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The heritage-listed 1851 riverfront property Shafston House has been sold to a property developer.
According to the Queensland Heritage Register, the gothic-style house at Kangaroo Point is one of the oldest surviving properties in the city.
Brisbane real estate agent Andrew Gard from Cushman & Wakefield confirmed it was sold to Kevin Pan from Burgundy Group Property Development.
He said the sale settled on Monday.
When asked how much it sold for, Mr Gard said he could not comment on the price.
The land valuation for the 9,958-square-metre property is $17.5 million.
Property records show the founder of Shafston International College, Keith Lloyd, bought the site from the Commonwealth in 1993 for $1.8 million.
Last November, he held an auction through Lloyds Auctions to sell the contents of Shafston House Estate, including furniture and antiquities.
The ABC is trying to contact Mr Pan for comment.
'Strong presence on the river'
Architectural historian Marianne Taylor described Shafston House as an "incredible property".
"It's one of the oldest surviving houses in Brisbane and it has always had a really strong presence on the river," she said.
Ms Taylor, a former president of the Brisbane branch of the National Trust of Queensland, described Shafston House as "one of the most important homes in Brisbane".
"It's probably one of only two houses that date from the pre-1859 era, when we became the colony of Queensland, that still retains its connection with the river, and it's only one of three houses that survives from that era in Brisbane.
"So it's very special and it's a completely unique style as well," she said.
Ms Taylor said Shafston House had a rich history as a private home.
"One of its other major uses from about 1919 to 1969 was as a repatriation hospital for soldiers who were injured in, to start with the first world war, but then other battles as well," she said.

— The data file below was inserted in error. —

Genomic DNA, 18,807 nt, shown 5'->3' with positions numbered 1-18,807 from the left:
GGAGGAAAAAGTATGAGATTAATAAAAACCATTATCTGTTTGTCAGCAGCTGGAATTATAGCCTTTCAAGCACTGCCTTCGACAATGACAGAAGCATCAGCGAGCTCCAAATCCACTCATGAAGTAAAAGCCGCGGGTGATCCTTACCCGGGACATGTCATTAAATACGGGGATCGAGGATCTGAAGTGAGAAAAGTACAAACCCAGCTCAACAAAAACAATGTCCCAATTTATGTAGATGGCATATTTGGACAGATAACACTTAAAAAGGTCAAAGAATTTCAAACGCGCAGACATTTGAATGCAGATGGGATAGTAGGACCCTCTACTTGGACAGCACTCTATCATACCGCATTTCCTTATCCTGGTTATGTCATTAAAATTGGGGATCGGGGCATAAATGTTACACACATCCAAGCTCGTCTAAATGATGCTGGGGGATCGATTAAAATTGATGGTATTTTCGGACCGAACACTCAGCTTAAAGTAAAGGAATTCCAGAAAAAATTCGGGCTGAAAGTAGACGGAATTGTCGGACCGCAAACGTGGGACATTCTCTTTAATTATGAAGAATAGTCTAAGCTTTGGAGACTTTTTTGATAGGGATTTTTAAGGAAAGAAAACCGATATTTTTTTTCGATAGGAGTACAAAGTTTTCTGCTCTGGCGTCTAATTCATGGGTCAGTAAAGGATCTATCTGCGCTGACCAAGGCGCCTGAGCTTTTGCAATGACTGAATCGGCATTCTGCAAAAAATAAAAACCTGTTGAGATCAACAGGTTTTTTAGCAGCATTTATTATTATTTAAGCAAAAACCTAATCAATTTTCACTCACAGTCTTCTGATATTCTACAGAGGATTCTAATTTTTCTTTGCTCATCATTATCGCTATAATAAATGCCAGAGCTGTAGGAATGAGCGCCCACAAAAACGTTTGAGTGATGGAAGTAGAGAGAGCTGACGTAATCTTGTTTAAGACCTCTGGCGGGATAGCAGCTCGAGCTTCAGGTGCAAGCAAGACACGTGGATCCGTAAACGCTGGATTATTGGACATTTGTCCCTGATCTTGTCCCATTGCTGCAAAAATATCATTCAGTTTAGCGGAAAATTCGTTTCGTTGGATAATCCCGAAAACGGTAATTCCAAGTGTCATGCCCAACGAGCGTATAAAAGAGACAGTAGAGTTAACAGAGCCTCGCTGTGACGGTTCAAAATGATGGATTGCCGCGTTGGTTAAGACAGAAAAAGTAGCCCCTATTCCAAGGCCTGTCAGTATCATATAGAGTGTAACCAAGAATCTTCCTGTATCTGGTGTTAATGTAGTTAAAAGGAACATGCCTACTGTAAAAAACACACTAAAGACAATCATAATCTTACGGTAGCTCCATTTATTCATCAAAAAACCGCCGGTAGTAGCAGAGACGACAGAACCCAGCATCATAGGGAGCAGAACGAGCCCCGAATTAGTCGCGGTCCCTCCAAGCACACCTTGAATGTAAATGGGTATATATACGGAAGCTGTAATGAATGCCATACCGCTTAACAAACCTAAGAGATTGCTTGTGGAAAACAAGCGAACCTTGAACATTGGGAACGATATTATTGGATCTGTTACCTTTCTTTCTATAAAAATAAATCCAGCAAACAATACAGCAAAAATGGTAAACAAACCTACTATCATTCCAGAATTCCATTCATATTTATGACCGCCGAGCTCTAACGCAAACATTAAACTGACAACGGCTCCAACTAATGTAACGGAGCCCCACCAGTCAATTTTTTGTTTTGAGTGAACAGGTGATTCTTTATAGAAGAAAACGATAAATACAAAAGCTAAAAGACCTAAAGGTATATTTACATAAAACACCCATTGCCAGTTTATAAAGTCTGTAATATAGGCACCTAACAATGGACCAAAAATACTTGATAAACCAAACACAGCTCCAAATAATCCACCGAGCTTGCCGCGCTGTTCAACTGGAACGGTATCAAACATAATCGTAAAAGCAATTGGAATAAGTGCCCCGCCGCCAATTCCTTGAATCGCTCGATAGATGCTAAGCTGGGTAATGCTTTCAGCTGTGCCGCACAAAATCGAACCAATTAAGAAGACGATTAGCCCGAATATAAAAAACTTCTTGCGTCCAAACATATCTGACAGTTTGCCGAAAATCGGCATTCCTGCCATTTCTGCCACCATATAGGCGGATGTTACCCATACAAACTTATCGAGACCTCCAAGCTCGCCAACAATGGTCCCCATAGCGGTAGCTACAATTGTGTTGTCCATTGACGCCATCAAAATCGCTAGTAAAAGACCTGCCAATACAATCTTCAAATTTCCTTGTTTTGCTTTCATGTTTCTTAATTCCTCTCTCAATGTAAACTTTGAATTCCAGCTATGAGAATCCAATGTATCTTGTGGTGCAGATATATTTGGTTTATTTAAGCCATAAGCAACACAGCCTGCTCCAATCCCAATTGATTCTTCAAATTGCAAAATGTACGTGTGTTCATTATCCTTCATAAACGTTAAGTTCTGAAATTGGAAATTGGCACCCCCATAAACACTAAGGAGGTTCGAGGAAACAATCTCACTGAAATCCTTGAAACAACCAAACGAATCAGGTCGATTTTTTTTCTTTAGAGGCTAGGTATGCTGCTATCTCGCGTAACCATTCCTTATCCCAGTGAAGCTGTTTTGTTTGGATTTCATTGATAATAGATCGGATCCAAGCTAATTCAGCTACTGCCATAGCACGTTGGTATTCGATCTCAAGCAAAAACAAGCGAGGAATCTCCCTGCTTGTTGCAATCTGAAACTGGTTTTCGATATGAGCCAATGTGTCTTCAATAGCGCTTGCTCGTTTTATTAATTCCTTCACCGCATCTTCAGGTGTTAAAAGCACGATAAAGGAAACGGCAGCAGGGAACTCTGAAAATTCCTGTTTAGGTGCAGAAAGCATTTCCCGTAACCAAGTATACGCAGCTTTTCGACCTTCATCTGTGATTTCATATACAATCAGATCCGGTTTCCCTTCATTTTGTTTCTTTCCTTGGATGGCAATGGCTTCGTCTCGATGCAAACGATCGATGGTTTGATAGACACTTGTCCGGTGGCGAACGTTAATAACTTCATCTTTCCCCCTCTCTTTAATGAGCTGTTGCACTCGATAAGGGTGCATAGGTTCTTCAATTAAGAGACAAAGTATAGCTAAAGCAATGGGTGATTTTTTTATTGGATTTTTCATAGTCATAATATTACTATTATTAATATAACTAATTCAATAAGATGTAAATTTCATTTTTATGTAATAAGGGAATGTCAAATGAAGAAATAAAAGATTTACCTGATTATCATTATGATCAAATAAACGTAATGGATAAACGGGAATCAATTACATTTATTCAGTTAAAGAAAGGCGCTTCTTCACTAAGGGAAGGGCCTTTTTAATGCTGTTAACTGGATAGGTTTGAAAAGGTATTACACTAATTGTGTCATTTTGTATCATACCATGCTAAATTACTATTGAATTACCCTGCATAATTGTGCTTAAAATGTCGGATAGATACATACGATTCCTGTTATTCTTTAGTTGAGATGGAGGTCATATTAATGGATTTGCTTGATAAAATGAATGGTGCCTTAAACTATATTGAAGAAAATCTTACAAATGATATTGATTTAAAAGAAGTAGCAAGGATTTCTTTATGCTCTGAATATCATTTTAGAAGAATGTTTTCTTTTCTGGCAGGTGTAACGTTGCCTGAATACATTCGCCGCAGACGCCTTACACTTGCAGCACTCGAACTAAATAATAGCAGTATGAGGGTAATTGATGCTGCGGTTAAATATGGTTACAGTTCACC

Site's future unclear
Shafston House was entered into the Queensland Heritage Register in 2005.
Under the Brisbane City Council's City Plan, the site at Castlebar Street in Kangaroo Point is zoned "high-density residential" for developments of up to 15 storeys.
Ms Taylor said she would like to see Shafston House maintained and preserved.
"It's an interesting situation because … it was marketed as a development property, however, the entire site is covered by the Queensland Heritage Register boundary, which in theory means that it would be very hard to actually build anything in the grounds of that place.
"The grounds and its connection with the river and the views to and from the house form a massive part of what's significant about the building as well in the register citation, so when that's specifically mentioned in the criteria in theory any development should not be able to impact on that.
"I would hope, if the system works properly, that even though it has that high-density zoning … it should overrule that and should in theory not allow any development on the site, particularly not high rises that block the view of the house," Ms Taylor said.
In a statement, a Brisbane City Council spokesperson said State Government protections are in place for Shafston House.
"Any application lodged will be referred to the State Government Heritage Unit for assessment to ensure its heritage significance is retained," the spokesperson said.
"Council is not aware of and has not received any applications relating to Shafston House, but if received will undergo the usual rigorous assessment process before any decision can be made."